Education is a human right but many pupils in Sweden, especially boys, have trouble of grading in school. Formal education exists to socialise young people in society, which today is characterised by a digital culture, where playing computer games is one of the most common youth activities. However, previous research has shown: barriers of using games in school; different views of games in school (e.g. as tools or culture); and that the potential for social inclusion through games should be investigated further. Related to this, there are also issues of accessibility in games. As the games in this study are commercial products and guidelines exist for how to achieve game accessibility, one issue of game accessibility concerns investment. Thus, the problem in this study is: The barriers of the formal education system related to games as well as the issues of games related to accessibility are obstacles, which have to be addressed from the perspective of inclusion.

Based on the problem, two questions were investigated. The first question was: -When situations were found where the learning worked, how were meaningful affordances created by the pupils? This was studied with ethnography in an upper secondary education designed for gamers (P2) between 2010 and 2012. P2 was aimed at youth who have had different but significant issues in traditional school, and a strong interest in games. Data was collected with semi-structured interviews, participatory observation and various media files and game environments created by the pupils. Analysis was made iteratively with both abductive and retroductive approaches, where tentative hypotheses were created and rejected along the way. The results show that the pupils’ affordances made them interested in attending formal education, in contrast to their previous school experiences. However, when P2 was transformed into traditional education, the affordances broke down.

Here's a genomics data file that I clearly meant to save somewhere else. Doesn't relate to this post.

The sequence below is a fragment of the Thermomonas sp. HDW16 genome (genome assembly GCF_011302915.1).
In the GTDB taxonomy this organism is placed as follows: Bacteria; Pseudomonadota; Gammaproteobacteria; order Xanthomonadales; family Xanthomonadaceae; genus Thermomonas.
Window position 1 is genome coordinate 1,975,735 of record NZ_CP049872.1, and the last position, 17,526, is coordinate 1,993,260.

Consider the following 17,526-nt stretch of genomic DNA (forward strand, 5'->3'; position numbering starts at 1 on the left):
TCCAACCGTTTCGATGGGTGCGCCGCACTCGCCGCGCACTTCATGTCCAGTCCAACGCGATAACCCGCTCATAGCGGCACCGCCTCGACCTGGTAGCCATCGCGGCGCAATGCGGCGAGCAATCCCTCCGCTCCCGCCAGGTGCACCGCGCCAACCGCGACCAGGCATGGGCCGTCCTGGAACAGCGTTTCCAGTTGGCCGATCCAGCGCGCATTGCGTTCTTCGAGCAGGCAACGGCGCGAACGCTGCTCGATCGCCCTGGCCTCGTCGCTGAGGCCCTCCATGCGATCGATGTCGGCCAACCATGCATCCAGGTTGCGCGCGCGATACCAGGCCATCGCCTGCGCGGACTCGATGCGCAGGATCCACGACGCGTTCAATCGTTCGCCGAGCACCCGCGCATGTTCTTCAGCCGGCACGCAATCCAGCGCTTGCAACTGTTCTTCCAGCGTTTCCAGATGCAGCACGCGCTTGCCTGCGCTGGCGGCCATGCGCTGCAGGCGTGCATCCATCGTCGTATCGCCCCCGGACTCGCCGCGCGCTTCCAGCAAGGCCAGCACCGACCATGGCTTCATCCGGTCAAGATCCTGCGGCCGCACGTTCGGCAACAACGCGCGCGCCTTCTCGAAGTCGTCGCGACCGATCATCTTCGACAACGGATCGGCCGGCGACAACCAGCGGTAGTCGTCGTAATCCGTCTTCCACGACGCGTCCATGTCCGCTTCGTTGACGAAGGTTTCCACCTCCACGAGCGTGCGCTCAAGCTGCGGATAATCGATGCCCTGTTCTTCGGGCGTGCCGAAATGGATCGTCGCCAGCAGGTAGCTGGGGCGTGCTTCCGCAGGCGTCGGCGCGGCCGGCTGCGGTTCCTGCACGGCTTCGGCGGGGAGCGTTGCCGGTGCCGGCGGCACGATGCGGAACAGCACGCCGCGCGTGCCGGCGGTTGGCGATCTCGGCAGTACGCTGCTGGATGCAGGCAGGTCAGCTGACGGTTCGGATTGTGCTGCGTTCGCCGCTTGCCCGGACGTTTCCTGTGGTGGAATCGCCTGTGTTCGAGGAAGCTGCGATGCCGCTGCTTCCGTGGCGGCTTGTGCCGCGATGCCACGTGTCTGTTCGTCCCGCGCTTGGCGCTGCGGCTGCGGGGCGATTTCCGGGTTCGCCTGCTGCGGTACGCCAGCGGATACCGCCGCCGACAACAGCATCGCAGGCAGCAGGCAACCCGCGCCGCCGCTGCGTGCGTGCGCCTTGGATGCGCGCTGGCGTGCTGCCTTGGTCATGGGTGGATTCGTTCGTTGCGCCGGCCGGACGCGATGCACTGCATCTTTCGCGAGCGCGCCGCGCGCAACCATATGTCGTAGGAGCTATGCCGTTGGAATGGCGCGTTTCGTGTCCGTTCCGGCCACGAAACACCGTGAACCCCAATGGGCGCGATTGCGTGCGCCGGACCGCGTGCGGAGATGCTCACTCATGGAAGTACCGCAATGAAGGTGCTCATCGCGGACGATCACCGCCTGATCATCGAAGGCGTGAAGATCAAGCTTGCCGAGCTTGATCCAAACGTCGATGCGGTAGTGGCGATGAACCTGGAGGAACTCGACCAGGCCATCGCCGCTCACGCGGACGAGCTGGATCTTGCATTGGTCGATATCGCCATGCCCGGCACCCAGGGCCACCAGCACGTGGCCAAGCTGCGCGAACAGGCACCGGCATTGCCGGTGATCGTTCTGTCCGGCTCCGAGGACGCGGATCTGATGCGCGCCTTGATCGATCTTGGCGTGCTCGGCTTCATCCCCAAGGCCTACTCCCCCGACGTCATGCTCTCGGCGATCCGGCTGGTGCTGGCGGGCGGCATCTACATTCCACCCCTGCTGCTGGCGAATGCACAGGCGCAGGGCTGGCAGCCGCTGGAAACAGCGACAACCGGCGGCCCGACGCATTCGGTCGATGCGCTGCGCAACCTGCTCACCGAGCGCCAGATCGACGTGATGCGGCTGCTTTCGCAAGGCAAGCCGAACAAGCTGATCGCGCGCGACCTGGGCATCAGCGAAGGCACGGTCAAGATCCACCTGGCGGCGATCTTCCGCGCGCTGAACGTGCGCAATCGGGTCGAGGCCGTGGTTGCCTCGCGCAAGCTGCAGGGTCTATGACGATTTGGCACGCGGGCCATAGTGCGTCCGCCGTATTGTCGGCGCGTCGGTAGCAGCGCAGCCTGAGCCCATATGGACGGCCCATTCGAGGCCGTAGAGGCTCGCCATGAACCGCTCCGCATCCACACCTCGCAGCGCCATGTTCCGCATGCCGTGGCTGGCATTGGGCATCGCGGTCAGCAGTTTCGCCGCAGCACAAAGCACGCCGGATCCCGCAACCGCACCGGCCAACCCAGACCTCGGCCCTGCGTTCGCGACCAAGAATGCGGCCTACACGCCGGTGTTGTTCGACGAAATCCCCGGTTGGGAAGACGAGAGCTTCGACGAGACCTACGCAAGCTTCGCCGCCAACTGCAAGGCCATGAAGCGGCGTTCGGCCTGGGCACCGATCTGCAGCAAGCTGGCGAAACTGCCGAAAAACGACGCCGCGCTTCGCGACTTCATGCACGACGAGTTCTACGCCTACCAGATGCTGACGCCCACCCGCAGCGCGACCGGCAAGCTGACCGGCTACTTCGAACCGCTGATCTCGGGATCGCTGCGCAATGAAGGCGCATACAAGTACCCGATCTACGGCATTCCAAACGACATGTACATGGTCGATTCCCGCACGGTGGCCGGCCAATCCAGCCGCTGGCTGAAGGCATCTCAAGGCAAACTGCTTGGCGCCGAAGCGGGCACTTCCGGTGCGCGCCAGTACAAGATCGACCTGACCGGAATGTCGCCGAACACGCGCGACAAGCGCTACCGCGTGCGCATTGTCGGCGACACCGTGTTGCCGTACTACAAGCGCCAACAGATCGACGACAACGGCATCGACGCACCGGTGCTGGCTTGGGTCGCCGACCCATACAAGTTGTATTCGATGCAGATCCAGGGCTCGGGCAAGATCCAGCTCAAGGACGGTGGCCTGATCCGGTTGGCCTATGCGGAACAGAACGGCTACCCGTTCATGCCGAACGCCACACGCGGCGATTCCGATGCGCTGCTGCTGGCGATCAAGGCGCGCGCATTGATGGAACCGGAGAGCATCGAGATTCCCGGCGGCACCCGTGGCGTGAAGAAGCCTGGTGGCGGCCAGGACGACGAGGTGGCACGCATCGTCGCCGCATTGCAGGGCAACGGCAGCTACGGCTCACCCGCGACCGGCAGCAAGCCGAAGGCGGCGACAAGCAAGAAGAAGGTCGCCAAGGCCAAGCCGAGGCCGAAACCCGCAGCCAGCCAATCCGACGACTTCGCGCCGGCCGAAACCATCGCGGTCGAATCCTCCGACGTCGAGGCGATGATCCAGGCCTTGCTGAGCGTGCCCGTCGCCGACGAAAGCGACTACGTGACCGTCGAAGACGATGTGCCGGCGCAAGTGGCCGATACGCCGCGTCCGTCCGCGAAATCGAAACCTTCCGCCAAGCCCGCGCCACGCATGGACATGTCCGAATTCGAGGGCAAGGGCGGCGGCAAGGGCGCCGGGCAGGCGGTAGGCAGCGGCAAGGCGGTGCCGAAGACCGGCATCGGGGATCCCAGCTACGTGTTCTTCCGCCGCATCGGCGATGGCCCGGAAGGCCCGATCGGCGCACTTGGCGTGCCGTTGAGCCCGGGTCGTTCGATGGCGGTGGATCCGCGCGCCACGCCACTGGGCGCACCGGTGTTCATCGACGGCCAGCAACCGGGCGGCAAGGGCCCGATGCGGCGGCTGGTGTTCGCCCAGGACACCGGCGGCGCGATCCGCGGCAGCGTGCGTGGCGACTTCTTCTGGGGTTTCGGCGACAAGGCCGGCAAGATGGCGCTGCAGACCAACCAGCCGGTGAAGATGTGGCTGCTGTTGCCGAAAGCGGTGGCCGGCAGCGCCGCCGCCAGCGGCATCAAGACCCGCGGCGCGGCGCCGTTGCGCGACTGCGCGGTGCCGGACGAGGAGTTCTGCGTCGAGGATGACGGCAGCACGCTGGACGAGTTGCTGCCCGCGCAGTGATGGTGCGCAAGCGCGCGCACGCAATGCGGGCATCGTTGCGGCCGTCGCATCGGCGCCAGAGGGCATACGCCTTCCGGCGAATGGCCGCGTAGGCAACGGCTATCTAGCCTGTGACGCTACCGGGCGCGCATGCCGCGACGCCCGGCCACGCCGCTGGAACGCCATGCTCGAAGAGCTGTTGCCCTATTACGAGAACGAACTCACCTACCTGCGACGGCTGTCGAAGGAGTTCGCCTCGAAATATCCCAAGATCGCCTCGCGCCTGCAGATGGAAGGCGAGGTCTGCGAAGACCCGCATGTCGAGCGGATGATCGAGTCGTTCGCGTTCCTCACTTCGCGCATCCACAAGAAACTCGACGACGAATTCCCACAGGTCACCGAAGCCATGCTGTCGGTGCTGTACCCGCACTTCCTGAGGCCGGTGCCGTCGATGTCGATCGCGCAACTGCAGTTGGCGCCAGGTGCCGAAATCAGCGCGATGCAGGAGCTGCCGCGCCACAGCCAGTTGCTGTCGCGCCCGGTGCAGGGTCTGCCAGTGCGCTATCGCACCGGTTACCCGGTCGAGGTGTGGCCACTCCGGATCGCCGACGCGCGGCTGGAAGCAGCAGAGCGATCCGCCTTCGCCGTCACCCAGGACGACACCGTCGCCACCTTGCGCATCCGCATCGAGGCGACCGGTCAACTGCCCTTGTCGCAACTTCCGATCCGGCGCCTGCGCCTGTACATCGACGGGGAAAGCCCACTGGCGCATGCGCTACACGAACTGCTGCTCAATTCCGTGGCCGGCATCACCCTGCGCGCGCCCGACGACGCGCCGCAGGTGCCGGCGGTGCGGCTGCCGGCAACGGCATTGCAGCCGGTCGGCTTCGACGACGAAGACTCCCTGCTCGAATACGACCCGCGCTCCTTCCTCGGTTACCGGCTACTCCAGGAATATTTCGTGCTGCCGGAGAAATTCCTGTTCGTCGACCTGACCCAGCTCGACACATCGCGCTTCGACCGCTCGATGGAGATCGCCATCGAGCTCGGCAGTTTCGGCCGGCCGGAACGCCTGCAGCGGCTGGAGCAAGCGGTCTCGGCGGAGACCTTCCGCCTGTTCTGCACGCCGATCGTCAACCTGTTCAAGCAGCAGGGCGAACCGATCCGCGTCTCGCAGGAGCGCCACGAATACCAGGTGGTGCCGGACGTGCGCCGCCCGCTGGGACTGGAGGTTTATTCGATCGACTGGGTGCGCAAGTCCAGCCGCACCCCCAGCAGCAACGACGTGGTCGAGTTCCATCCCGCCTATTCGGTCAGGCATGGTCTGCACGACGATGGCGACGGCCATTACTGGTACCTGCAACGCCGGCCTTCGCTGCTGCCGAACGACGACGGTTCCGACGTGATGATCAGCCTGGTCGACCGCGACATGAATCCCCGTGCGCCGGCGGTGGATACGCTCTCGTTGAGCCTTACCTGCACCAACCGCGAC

The second question was: - Can implementation of solutions for increased accessibility with focus on cognitive impairments give return on investment for game developers? A web-based survey was conducted, sent to ~100 game producers in Sweden and the USA. Based upon previous research with census data of people with disabilities, it was calculated that ~4% of the population (those with cognitive impairments) would benefit from following available game accessibility guidelines. The questions concerned the number of man-hours each of the basic guidelines. The results showed that it would require ~3% of the total budget. As this is less than the number of potential gamers who would benefit from the guidelines, it indicates that return on investment can be achieved. The return on investment is also discussed from goal rational and value rational points of view. Finally, further research is presented.

Place, publisher, year, edition, pages
Stockholm: Stockholm University, 2014
Series
Report Series / Department of Computer & Systems Sciences, ISSN 1101-8526 ; 14-013
National Category
Learning
Research subject
Computer and Systems Sciences
Identifiers
urn:nbn:se:su:diva-103410 (URN)
Available from: 2014-10-31 Created: 2014-05-14 Last updated: 2014-10-31Bibliographically approved